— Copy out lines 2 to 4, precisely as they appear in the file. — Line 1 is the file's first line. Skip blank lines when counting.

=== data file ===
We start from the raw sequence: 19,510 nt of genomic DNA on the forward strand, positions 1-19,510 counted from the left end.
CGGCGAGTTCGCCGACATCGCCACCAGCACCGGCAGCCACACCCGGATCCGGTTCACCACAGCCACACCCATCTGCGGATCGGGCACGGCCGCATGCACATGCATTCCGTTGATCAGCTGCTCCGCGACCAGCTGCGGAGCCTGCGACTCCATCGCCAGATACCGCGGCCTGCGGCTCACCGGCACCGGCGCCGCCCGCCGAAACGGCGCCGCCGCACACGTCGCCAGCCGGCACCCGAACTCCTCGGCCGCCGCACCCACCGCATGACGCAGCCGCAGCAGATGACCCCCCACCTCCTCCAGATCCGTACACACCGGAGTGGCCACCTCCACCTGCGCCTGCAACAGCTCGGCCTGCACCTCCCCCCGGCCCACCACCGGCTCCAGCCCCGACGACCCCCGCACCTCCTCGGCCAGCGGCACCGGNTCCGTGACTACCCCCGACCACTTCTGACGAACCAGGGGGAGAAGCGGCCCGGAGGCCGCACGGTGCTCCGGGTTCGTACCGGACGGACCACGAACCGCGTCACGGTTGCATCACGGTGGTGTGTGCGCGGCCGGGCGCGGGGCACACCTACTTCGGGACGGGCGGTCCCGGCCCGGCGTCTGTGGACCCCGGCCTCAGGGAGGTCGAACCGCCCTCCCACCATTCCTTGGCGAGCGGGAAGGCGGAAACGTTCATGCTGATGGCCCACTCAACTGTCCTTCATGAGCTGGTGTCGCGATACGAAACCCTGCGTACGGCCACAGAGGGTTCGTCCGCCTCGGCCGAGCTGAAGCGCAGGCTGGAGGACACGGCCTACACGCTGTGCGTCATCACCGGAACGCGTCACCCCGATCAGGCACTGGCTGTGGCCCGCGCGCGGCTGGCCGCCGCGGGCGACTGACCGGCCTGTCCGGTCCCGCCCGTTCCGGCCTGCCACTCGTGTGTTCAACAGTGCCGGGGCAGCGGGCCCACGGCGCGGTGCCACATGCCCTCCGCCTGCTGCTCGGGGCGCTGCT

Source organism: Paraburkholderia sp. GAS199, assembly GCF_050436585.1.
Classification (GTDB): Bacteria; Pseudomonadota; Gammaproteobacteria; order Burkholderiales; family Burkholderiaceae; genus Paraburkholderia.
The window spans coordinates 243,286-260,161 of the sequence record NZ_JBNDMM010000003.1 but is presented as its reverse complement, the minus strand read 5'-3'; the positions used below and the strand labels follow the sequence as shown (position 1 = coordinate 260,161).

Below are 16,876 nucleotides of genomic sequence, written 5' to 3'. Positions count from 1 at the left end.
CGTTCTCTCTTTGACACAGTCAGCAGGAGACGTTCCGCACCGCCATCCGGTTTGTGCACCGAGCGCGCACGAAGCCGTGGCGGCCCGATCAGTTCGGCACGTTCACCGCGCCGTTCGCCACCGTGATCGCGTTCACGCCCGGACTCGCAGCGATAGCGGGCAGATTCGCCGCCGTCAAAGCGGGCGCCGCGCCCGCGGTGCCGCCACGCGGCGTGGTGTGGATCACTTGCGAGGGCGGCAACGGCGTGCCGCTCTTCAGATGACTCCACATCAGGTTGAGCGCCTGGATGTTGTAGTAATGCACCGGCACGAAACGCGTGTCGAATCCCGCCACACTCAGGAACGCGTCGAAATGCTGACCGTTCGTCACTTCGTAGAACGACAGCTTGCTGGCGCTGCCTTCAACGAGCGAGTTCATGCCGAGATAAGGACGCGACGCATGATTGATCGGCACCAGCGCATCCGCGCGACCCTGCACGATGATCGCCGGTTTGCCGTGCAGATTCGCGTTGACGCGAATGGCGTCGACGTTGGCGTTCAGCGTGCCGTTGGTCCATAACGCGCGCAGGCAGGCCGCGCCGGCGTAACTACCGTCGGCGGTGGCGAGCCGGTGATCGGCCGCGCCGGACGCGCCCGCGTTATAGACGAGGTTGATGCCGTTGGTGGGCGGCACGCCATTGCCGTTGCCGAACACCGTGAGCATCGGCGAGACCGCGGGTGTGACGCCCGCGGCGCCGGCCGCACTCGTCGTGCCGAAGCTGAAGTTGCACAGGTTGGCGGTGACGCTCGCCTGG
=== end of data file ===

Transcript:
CGGCGAGTTCGCCGACATCGCCACCAGCACCGGCAGCCACACCCGGATCCGGTTCACCACAGCCACACCCATCTGCGGATCGGGCACGGCCGCATGCACATGCATTCCGTTGATCAGCTGCTCCGCGACCAGCTGCGGAGCCTGCGACTCCATCGCCAGATACCGCGGCCTGCGGCTCACCGGCACCGGCGCCGCCCGCCGAAACGGCGCCGCCGCACACGTCGCCAGCCGGCACCCGAACTCCTCGGCCGCCGCACCCACCGCATGACGCAGCCGCAGCAGATGACCCCCCACCTCCTCCAGATCCGTACACACCGGAGTGGCCACCTCCACCTGCGCCTGCAACAGCTCGGCCTGCACCTCCCCCCGGCCCACCACCGGCTCCAGCCCCGACGACCCCCGCACCTCCTCGGCCAGCGGCACCGGNTCCGTGACTACCCCCGACCACTTCTGACGAACCAGGGGGAGAAGCGGCCCGGAGGCCGCACGGTGCTCCGGGTTCGTACCGGACGGACCACGAACCGCGTCACGGTTGCATCACGGTGGTGTGTGCGCGGCCGGGCGCGGGGCACACCTACTTCGGGACGGGCGGTCCCGGCCCGGCGTCTGTGGACCCCGGCCTCAGGGAGGTCGAACCGCCCTCCCACCATTCCTTGGCGAGCGGGAAGGCGGAAACGTTCATGCTGATGGCCCACTCAACTGTCCTTCATGAGCTGGTGTCGCGATACGAAACCCTGCGTACGGCCACAGAGGGTTCGTCCGCCTCGGCCGAGCTGAAGCGCAGGCTGGAGGACACGGCCTACACGCTGTGCGTCATCACCGGAACGCGTCACCCCGATCAGGCACTGGCTGTGGCCCGCGCGCGGCTGGCCGCCGCGGGCGACTGACCGGCCTGTCCGGTCCCGCCCGTTCCGGCCTGCCACTCGTGTGTTCAACAGTGCCGGGGCAGCGGGCCCACGGCGCGGTGCCACATGCCCTCCGCCTGCTGCTCGGGGCGCTGCT

Source organism: Paraburkholderia sp. GAS199, assembly GCF_050436585.1.
Classification (GTDB): Bacteria; Pseudomonadota; Gammaproteobacteria; order Burkholderiales; family Burkholderiaceae; genus Paraburkholderia.